Is India the Next Big Thing?
The World Around Us
April 28, 2023
Is India the Next Big Thing?

Based on the projections in the United Nations Population Fund’s (UNFPA) “State of World Population Report” for 2023, India’s population by the middle of this year will surpass that of China’s by 2.9 million people. With a Gross Domestic Product (GDP) of US$2.65 trillion, India currently ranks as the world’s fifth largest economy. India also accounts for 3.2 percent of the world’s economy.

By comparison, China has the second largest economy and also accounts for 15 percent of the global economy. Therefore, while India will soon surpass China by population? It still has some distance to go to catch up with China economically.

Nonetheless, India appears to be primed for take-off in a number of ways. As tensions ratchet up between the United States (US) and China for example, some global firms, such as Apple, are already shifting some of their production to India to account for geopolitical risks. India enjoys a growing young population, technology skill sets in the labour force and cheap and abundant labour which also make it a lucrative destination for some of the world’s largest companies.

Against the backdrop of the growing US-China rivalry, countries and companies need to hedge their bets with respect to reliable access to global value and supply chains. As India seeks to project itself down the middle geopolitically, it stands to benefit from investments from companies which are seeking to diversify away from China.

India is also entering a phase where it is likely to achieve a very high level of digital industrialisation. Pekka Lundmark, the Chief Executive Officer (CEO) of Nokia, a Finnish multinational telecommunications company, recently made a telling assessment of digital industrialisation in India.

According to Lundmark, India is systematically building out its digital ecosystem, digital identity for its large population, digital payments infrastructure which is making the society increasingly cashless as well as the most ambitious and the fastest 5G technology rollout in the world. For Lundmark, these factors are all building blocks for future economic growth for any country and India is currently ahead.

In a report last October, the global management consulting firm – McKinsey & Company, earmarked India as being on track to become a global powerhouse. According to McKinsey & Company, India has one of the fastest-growing economies in the world, the third-largest start- up ecosystem, and tech services, digital, and manufacturing sectors which have the potential to be world beaters.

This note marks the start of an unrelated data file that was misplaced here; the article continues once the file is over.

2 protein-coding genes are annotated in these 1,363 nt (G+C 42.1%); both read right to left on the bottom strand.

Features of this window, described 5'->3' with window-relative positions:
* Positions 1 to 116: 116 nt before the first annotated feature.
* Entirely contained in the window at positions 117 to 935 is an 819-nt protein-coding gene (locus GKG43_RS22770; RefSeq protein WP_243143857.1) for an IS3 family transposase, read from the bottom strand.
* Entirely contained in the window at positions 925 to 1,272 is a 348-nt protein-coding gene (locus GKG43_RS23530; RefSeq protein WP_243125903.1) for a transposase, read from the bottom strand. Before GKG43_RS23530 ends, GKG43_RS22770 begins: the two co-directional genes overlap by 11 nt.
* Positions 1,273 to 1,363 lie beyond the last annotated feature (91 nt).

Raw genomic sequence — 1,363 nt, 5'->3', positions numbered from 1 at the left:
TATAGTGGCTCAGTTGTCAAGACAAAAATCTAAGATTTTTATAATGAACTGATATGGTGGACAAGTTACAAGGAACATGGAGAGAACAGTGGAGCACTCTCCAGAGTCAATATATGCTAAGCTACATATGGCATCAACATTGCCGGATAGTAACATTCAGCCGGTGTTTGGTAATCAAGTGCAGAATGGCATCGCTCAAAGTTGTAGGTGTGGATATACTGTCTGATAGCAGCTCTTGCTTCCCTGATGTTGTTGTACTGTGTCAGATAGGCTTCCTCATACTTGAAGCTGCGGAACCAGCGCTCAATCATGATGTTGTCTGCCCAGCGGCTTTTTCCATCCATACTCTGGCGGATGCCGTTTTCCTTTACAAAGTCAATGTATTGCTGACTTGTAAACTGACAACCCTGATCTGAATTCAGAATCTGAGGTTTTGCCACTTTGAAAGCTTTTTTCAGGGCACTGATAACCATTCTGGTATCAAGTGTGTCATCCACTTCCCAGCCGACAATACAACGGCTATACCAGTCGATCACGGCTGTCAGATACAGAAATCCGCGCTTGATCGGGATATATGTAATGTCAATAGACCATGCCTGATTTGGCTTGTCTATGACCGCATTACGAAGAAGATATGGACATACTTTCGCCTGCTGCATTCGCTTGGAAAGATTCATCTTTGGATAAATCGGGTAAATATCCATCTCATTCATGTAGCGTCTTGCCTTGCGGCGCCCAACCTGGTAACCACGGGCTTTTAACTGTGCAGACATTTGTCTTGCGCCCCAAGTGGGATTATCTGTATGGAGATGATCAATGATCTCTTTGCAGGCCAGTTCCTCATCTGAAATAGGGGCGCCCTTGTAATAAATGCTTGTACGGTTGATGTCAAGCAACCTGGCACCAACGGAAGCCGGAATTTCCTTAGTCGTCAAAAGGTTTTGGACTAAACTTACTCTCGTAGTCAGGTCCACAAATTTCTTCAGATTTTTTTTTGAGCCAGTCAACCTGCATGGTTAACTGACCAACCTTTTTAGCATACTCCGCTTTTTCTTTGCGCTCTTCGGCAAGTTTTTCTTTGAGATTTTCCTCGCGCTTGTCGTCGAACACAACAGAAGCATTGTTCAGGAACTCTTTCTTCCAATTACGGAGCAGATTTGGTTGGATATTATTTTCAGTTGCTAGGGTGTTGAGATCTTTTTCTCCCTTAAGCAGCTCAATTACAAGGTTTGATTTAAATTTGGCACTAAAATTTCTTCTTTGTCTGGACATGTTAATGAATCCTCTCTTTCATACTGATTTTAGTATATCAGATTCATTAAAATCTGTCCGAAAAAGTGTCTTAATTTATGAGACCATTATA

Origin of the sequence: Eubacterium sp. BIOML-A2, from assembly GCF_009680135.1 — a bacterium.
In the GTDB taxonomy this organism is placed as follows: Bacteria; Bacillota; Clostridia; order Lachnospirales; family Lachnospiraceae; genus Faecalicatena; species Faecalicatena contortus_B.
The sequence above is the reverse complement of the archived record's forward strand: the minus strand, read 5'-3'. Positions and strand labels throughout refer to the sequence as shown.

Malcolm Scott, writing for Bloomberg in January, stated this is the age of India and that the country’s moment has arrived. Scott feels that India can cash in on its demographic dividend as the world’s most populated country if its education and infrastructure investment can maintain pace.

Furthermore, in a speech last August commemorating 75 years since India’s independence, President Modi urged the nation to settle for nothing less than to “dominate the world.”

According to Modi, Indians “must resolve to make India a developed nation in the next 25 years.”

Of course, India is not without its challenges. In many respects, it remains a very poor country with a GDP per capita of US$2,256.59, based on World Bank figures. While it has lifted 415 million people out of poverty over the past 15 years, the incidence of poverty, especially in rural areas, remains high. Therefore, there is still a significant amount of work to do internally to transform India in a manner which would allow it to project itself more powerfully on the global stage.

However, India is likely to play a major role in the global economy and in global political affairs in the decades to come. This calls for companies around the world to rethink their global business practices, including their sourcing patterns, trade and investment. Governments too must think about realigning their foreign policies to account for India’s emergence.

Joel K Richards is a Vincentian national living and working in Europe in the field of international trade and development. Email: [email protected]